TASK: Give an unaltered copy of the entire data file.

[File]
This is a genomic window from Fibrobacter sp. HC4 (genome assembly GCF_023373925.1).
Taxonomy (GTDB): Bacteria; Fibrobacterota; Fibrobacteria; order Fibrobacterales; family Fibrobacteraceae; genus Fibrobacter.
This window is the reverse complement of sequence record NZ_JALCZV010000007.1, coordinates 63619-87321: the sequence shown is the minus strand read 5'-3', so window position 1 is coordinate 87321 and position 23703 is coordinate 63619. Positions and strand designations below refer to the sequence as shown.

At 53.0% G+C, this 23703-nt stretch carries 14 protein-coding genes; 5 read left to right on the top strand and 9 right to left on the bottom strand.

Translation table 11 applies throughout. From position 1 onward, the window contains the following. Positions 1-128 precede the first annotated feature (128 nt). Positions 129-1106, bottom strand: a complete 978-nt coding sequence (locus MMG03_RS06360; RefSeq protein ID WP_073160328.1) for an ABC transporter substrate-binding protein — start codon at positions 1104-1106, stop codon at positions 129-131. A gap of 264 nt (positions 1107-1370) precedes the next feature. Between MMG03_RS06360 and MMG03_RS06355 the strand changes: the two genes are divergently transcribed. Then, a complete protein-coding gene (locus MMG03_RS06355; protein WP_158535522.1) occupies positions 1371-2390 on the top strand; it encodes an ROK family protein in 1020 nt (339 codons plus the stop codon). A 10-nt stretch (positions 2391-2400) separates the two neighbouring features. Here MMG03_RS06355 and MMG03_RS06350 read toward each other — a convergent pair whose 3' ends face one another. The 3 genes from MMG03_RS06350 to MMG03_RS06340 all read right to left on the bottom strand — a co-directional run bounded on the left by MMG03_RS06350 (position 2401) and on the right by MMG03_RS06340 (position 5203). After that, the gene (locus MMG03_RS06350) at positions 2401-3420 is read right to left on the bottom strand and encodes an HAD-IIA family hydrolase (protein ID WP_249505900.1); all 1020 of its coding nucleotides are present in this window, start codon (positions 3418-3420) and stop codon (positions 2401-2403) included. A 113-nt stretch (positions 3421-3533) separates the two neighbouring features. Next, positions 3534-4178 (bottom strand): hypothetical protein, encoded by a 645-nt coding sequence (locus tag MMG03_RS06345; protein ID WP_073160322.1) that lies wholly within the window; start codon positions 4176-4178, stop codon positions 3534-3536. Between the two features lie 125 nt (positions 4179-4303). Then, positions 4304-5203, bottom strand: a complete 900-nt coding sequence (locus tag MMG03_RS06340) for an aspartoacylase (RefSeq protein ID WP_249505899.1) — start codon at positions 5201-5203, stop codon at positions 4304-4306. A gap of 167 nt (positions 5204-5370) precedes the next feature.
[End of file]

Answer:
This is a genomic window from Fibrobacter sp. HC4 (genome assembly GCF_023373925.1).
Taxonomy (GTDB): Bacteria; Fibrobacterota; Fibrobacteria; order Fibrobacterales; family Fibrobacteraceae; genus Fibrobacter.
This window is the reverse complement of sequence record NZ_JALCZV010000007.1, coordinates 63619-87321: the sequence shown is the minus strand read 5'-3', so window position 1 is coordinate 87321 and position 23703 is coordinate 63619. Positions and strand designations below refer to the sequence as shown.

At 53.0% G+C, this 23703-nt stretch carries 14 protein-coding genes; 5 read left to right on the top strand and 9 right to left on the bottom strand.

Translation table 11 applies throughout. From position 1 onward, the window contains the following. Positions 1-128 precede the first annotated feature (128 nt). Positions 129-1106, bottom strand: a complete 978-nt coding sequence (locus MMG03_RS06360; RefSeq protein ID WP_073160328.1) for an ABC transporter substrate-binding protein — start codon at positions 1104-1106, stop codon at positions 129-131. A gap of 264 nt (positions 1107-1370) precedes the next feature. Between MMG03_RS06360 and MMG03_RS06355 the strand changes: the two genes are divergently transcribed. Then, a complete protein-coding gene (locus MMG03_RS06355; protein WP_158535522.1) occupies positions 1371-2390 on the top strand; it encodes an ROK family protein in 1020 nt (339 codons plus the stop codon). A 10-nt stretch (positions 2391-2400) separates the two neighbouring features. Here MMG03_RS06355 and MMG03_RS06350 read toward each other — a convergent pair whose 3' ends face one another. The 3 genes from MMG03_RS06350 to MMG03_RS06340 all read right to left on the bottom strand — a co-directional run bounded on the left by MMG03_RS06350 (position 2401) and on the right by MMG03_RS06340 (position 5203). After that, the gene (locus MMG03_RS06350) at positions 2401-3420 is read right to left on the bottom strand and encodes an HAD-IIA family hydrolase (protein ID WP_249505900.1); all 1020 of its coding nucleotides are present in this window, start codon (positions 3418-3420) and stop codon (positions 2401-2403) included. A 113-nt stretch (positions 3421-3533) separates the two neighbouring features. Next, positions 3534-4178 (bottom strand): hypothetical protein, encoded by a 645-nt coding sequence (locus tag MMG03_RS06345; protein ID WP_073160322.1) that lies wholly within the window; start codon positions 4176-4178, stop codon positions 3534-3536. Between the two features lie 125 nt (positions 4179-4303). Then, positions 4304-5203, bottom strand: a complete 900-nt coding sequence (locus tag MMG03_RS06340) for an aspartoacylase (RefSeq protein ID WP_249505899.1) — start codon at positions 5201-5203, stop codon at positions 4304-4306. A gap of 167 nt (positions 5204-5370) precedes the next feature.